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See a sample issue of The Irish Garden!

June 2012

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Hovering about!

Dick Warner admires the abilities of hover flies

Hoverflies are common garden insects and many species mimic bees, wasps or bumble bees. They are very good at this, despite the fact that they are true flies of the order Diptera and therefore have only two wings, while the venomous insects they are trying to imitate all have four wings. The likeness is certainly good enough to make many gardeners nervous when they encounter one, but no species of hoverfly can sting, and indeed most species are extremely beneficial.

There are about 180 species identified in Ireland, though not all of them are likely to turn up in gardens. The majority of them have no common English name. One exception to this is Episyrphus balteatus, sometimes called the marmalade fly. It's a handsome orange and black insect and its larva, a multi-coloured maggot, is a fierce predator of greenfly and similar sap-sucking pests. It skewers the aphids on a sort of hollow needle sticking out of its face and sucks out the internal juices. A single larva, which looks a bit like a jelly bean, will account for about a hundred greenfly a week, which makes them useful things to have around. In fact they are being experimented with to see if they can be used as biological pest control in tunnels and greenhouses.

When the larva hatches into an adult marmalade fly its character changes completely. Instead of being a ravenous killer, it flits from flower to flower sipping nectar. This makes it an important pollinator of fruit trees and some vegetables. The decline in the number of bees in most gardens increases the importance of hoverflies. Hoverfly population dynamics can be used to evaluate trends in local environmental quality. Already this tool has been used in Ireland, France, Spain, Italy, Holland and Switzerland.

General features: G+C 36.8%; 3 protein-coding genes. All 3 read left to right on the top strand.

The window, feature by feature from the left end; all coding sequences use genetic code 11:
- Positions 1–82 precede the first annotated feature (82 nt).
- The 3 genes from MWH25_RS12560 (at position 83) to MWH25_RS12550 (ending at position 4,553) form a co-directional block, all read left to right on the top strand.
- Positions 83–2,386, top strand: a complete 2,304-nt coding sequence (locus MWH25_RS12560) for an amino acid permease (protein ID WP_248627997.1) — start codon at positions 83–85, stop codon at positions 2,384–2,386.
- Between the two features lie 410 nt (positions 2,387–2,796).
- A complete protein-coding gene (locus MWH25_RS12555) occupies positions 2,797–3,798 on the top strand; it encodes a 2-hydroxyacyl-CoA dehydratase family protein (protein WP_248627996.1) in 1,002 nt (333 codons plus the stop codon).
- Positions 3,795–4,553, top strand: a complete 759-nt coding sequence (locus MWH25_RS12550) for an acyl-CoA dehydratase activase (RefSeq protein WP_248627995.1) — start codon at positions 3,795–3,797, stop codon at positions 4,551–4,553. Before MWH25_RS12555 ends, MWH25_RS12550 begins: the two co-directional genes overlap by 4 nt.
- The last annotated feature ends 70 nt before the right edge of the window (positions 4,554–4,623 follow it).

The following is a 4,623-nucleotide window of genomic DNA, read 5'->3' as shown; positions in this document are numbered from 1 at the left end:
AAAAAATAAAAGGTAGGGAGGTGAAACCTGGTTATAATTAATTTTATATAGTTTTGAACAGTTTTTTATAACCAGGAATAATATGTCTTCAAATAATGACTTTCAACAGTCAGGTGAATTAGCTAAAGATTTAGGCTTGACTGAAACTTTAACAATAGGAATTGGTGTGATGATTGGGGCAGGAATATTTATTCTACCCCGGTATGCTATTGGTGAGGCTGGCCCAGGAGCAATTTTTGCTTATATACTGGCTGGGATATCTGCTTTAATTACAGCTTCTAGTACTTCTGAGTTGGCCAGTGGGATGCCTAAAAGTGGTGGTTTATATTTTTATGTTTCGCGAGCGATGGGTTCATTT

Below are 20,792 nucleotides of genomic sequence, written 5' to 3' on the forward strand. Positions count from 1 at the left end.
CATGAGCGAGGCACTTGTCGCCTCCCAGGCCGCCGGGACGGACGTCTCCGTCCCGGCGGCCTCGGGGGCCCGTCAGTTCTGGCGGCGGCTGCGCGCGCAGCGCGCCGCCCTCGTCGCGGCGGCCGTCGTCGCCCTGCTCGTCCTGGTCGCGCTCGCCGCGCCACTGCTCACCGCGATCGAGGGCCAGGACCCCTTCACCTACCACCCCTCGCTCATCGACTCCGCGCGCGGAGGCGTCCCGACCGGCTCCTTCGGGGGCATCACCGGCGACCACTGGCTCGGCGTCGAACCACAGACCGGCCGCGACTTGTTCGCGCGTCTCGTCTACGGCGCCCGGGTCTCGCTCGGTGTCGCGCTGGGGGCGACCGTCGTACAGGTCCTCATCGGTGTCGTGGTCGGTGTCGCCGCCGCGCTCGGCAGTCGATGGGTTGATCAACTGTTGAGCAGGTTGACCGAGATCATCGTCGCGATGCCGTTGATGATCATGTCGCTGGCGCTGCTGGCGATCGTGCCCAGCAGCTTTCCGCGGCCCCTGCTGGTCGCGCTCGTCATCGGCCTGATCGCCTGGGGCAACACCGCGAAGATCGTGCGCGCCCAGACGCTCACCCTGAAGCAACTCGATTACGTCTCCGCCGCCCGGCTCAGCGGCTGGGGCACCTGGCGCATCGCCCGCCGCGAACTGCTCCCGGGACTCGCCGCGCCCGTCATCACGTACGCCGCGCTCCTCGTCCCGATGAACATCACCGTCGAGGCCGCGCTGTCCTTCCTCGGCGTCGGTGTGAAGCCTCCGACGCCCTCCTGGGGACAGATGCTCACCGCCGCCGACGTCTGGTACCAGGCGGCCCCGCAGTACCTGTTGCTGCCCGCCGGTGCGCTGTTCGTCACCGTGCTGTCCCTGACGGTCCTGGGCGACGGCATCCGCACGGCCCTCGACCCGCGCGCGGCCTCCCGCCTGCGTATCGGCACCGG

Most hoverflies hover and this is the best way of telling them apart from the insects they are mimicking. They remain stationary in mid-air and while they're doing this their wings beat so fast they become invisible, which makes the whole thing look rather miraculous, as if the insect had developed some sort of science-fiction anti-gravity device. Typically they hover for a few seconds and then dart forwards for a metre or two before hovering again. They sometimes hover in front of flower heads when they're sipping nectar but sometimes they actually land on the flower head. Most Irish species hover in a horizontal position, like a helicopter. But there are a few species that hover in a vertical mode, with their tails down, which looks even more odd.

About a third of the species in Ireland have predatory larvae like the marmalade fly, about another third have larvae that are saprophages, living on dead and decaying organic matter and the final third eat living plant tissue. The larvae of this last group are the only ones that pose a threat in the garden because they tend to eat bulbs, tubers and roots from the inside and can do quite a lot of damage. The larva of Syritta pipiens is a saprophage and, in contrast to the plant eaters, it's very valuable to gardeners. It's fond of living in compost heaps and bins where it helps to break down garden rubbish and convert it into valuable organic fertilizer.

The larvae of some other hoverflies may live in your garden pond, particularly if the pond has some mud in its base that is rich in organic matter. These larvae include a group called the rat-tailed maggots which have very long, thin tails. These are hollow and the larva use them as breathing tubes, sticking the end of them out of the water or mud and sucking in air to get oxygen. Eristalis tenax starts life as a rat-tailed maggot and ends up as a hoverfly that mimics a bee. Learning more about the life cycle of these fascinating insects, you begin to realise the immense diversity of the solutions that evolution has come up with to cope with the challenges of living on this planet.



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